1. Role of Chromium & Vanadium & GLUT4


Thanks I will look into that. Being trace elements I suppose transdermal would be quite ideal.


Thanks. I do the food but I love the experience of control over cravings and loss of appetite I am having with keto. I also love that it makes fasting so much easier. And I love the experience of fasting done in this way!

(Suzanne Leigh) #51

I had an OGTT this June following: 1) 2 years of keto/lchf (January 2016 thru February 2018) and 2) 3.5 months of whole foods, mostly plants, relatively low fat (mid March 2018 thru June 2018).

When I got my results I was worried about what looked like severe reactive hypoglycemia. But after thinking it through, and chatting with some experts in this group, I realized this chart is likely the result of 2+ years of keto/LCHF which did exactly what was intended: it made me extraordinarily insulin sensitive!!

Since mid-March 2018 I’ve been eating whole food carbs every day… butternut squash, beets, carrots, sweet potato, peas, pears, peaches and berries…all of which I strictly avoided before (except late summer 16 thru summer 17 I included 100g sweet potato & 20g blueberries twice a week, on heavy leg volume days). I’ve been feeling great and, in conjunction with a 10 day water fast in March, an adjustment to my thyroid meds, and elimination of HRT, I’ve dropped 11 pounds. That could be, and probably is, solely due to the thyroid and sex hormone regulation, but my point is that I didn’t gain weight as a result of the huge increase in whole food carbs in my highly insulin sensitive state.

Here’s my OGTT test result:


Hi Suzanne- i’ve been following this post with interest, thanks for updating!

I’m glad to hear you seem to have figured your situation out, congrats!:grinning:

I’m curious- were you definitely Insulin Resistant or Diabetic/Prediabetic 2 years ago when you started LCHF? Also, did you need to increase your Thyroid medication? When you started HRT was it for a deficiency (menopause, etc) or were you trying to “optimize” hormone levels?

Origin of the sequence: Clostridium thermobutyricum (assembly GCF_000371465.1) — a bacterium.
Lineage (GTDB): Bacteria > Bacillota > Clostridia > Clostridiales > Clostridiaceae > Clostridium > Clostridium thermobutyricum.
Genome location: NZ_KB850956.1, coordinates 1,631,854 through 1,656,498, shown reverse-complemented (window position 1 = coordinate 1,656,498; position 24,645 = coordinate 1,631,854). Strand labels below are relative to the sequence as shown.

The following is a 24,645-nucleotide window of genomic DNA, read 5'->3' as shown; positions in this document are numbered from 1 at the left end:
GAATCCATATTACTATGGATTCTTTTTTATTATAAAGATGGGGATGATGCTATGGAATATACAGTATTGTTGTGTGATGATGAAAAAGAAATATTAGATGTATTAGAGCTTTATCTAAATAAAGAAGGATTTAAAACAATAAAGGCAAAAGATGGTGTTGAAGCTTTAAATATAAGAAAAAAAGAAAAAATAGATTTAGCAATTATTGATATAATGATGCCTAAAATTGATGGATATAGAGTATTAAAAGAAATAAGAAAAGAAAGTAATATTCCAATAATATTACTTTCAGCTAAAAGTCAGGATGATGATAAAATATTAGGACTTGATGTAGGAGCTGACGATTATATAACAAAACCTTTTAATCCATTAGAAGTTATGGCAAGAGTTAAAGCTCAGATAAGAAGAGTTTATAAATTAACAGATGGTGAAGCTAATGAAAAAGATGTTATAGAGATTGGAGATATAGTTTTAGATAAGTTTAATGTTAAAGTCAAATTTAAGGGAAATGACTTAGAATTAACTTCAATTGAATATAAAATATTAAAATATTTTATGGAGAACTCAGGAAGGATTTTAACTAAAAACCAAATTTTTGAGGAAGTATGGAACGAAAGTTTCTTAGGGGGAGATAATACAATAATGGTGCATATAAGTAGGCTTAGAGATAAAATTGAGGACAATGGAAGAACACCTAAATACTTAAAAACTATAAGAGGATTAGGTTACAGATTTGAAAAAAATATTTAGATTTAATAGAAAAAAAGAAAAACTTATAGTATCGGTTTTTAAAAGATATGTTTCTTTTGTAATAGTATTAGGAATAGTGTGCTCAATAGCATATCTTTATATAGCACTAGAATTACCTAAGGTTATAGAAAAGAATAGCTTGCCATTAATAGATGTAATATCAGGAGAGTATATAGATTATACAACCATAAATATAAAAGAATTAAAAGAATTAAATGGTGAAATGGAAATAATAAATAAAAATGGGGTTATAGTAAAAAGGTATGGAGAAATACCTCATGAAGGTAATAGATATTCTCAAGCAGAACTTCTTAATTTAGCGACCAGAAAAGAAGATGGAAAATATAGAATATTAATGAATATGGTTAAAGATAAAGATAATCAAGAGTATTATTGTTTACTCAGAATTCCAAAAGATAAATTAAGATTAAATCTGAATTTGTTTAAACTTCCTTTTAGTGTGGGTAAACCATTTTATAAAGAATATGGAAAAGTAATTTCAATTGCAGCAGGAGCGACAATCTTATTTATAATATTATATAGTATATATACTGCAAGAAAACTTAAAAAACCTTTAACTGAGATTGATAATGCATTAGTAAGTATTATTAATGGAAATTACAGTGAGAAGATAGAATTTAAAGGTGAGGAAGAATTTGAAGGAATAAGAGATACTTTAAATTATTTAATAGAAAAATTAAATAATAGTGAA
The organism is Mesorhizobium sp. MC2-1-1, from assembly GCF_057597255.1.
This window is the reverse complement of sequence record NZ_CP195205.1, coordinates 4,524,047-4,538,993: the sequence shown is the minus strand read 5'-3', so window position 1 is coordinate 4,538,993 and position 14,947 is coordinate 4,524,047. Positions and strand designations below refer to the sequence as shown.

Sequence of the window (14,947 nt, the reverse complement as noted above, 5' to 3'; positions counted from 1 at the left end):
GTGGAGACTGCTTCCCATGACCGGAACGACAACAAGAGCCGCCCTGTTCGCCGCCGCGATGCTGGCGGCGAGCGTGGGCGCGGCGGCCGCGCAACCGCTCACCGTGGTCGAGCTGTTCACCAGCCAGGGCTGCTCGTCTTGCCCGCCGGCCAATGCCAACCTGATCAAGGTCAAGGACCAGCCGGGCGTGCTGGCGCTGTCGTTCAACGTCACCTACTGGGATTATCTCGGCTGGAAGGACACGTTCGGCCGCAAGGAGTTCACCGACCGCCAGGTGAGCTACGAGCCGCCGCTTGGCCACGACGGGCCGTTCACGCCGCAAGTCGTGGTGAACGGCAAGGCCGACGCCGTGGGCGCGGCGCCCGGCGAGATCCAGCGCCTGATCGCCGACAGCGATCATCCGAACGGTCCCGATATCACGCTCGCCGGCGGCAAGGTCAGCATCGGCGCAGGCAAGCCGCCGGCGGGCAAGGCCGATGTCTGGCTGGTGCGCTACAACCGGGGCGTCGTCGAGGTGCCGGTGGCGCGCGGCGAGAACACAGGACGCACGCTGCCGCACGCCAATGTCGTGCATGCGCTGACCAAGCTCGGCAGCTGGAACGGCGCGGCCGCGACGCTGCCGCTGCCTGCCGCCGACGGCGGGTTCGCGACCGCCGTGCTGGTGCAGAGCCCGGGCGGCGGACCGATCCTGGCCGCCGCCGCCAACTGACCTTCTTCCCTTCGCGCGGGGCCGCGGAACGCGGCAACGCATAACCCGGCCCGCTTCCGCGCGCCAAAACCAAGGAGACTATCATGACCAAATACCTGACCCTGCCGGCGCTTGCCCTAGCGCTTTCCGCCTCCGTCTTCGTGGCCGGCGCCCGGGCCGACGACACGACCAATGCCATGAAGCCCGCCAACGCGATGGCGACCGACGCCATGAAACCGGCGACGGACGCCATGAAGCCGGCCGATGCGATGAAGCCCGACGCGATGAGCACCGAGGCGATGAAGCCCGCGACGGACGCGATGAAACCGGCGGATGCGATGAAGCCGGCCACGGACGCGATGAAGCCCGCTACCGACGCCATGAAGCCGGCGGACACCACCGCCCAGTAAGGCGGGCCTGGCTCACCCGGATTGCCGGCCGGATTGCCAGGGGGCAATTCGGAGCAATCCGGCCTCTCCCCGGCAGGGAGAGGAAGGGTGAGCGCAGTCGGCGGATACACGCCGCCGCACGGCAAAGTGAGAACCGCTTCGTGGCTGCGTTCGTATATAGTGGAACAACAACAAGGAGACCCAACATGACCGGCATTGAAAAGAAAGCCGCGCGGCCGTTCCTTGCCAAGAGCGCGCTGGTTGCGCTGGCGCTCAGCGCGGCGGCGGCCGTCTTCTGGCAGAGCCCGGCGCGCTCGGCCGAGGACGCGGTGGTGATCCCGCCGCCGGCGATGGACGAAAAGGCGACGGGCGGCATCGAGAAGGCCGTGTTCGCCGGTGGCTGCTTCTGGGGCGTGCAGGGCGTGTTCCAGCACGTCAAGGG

I’m just finishing my first year of LCHF and have often wondered if my metabolism could be “fixed” or if I will always remain susceptible. Obviously- i get the difference between whole food carbs and processed foods; but I’ve been kinda paranoid about all carbs.




(Suzanne Leigh) #54

Hi @V1ncentt,
Thanks for your congrats. I hoped insulin sensitivity would translate to sub 20% body fat, but that hasn’t yet happened. The realized plus is feeling safe eating all the veggies I want.

I wasn’t diagnosed with IR or diabetes/prediabetes prior to starting keto. I did have hypothyroidism, and a sleeping disorder, both originally diagnosed in the late 90’s. Hypothyroidism was well controlled with meds until a check in mid 2016 showed low free T3. Free T3 hadn’t been checked regularly prior to that date, so I don’t know if it had been off for some time, or if it had been recently influenced by keto/LCHF, which I’d been doing for about 6 months, or by nearly 2 years of dieting/restricting. Regardless, from mid 2016 until my most recent test end of June 2018, my thyroid hormones were all over the place. Currently I’m taking more T3 and less T4 than I was last year. My sleeping disorder was cured by keto. Stopped the meds in May 2016 and have never needed them again (but even a small amount of grains brings back the sleepy brain).

I started HRT because of perimenopausal symptoms, but in truth I wanted optimal hormones for youthful skin. In 2017 my periods started to wane, getting very light and then stopping in August. Simultaneously I was putting on body fat and losing muscle. I’d also developed intractable constipation (over the prior 24 months). By November, when I’d ballooned up like the Michelin Man, my testosterone and estrogen levels were super high, so I quit HRT cold turkey under the supervision of my integrative health doc. I had 1 period as soon as I stopped HRT, then nothing until a 10-day water fast at True North this March. The day I started refeeding my period returned, and it was like the periods of my youth. I’ve had a normal period every month since, though not always at 28 day intervals.